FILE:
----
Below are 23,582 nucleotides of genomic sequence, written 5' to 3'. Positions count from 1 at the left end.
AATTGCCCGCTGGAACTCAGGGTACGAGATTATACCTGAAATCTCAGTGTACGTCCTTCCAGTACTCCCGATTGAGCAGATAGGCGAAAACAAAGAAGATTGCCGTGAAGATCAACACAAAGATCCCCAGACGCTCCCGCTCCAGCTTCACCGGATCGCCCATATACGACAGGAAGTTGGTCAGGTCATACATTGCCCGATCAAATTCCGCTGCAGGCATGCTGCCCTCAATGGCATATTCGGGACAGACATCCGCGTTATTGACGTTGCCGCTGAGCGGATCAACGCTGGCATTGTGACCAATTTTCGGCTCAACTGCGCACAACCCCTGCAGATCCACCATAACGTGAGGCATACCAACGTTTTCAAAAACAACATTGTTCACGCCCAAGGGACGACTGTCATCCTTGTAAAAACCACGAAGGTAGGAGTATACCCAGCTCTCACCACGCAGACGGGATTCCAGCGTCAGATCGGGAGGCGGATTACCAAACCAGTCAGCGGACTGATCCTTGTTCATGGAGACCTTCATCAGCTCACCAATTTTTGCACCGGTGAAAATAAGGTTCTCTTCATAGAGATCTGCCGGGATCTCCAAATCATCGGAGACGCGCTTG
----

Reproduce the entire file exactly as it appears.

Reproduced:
Below are 23,582 nucleotides of genomic sequence, written 5' to 3'. Positions count from 1 at the left end.
AATTGCCCGCTGGAACTCAGGGTACGAGATTATACCTGAAATCTCAGTGTACGTCCTTCCAGTACTCCCGATTGAGCAGATAGGCGAAAACAAAGAAGATTGCCGTGAAGATCAACACAAAGATCCCCAGACGCTCCCGCTCCAGCTTCACCGGATCGCCCATATACGACAGGAAGTTGGTCAGGTCATACATTGCCCGATCAAATTCCGCTGCAGGCATGCTGCCCTCAATGGCATATTCGGGACAGACATCCGCGTTATTGACGTTGCCGCTGAGCGGATCAACGCTGGCATTGTGACCAATTTTCGGCTCAACTGCGCACAACCCCTGCAGATCCACCATAACGTGAGGCATACCAACGTTTTCAAAAACAACATTGTTCACGCCCAAGGGACGACTGTCATCCTTGTAAAAACCACGAAGGTAGGAGTATACCCAGCTCTCACCACGCAGACGGGATTCCAGCGTCAGATCGGGAGGCGGATTACCAAACCAGTCAGCGGACTGATCCTTGTTCATGGAGACCTTCATCAGCTCACCAATTTTTGCACCGGTGAAAATAAGGTTCTCTTCATAGAGATCTGCCGGGATCTCCAAATCATCGGAGACGCGCTTG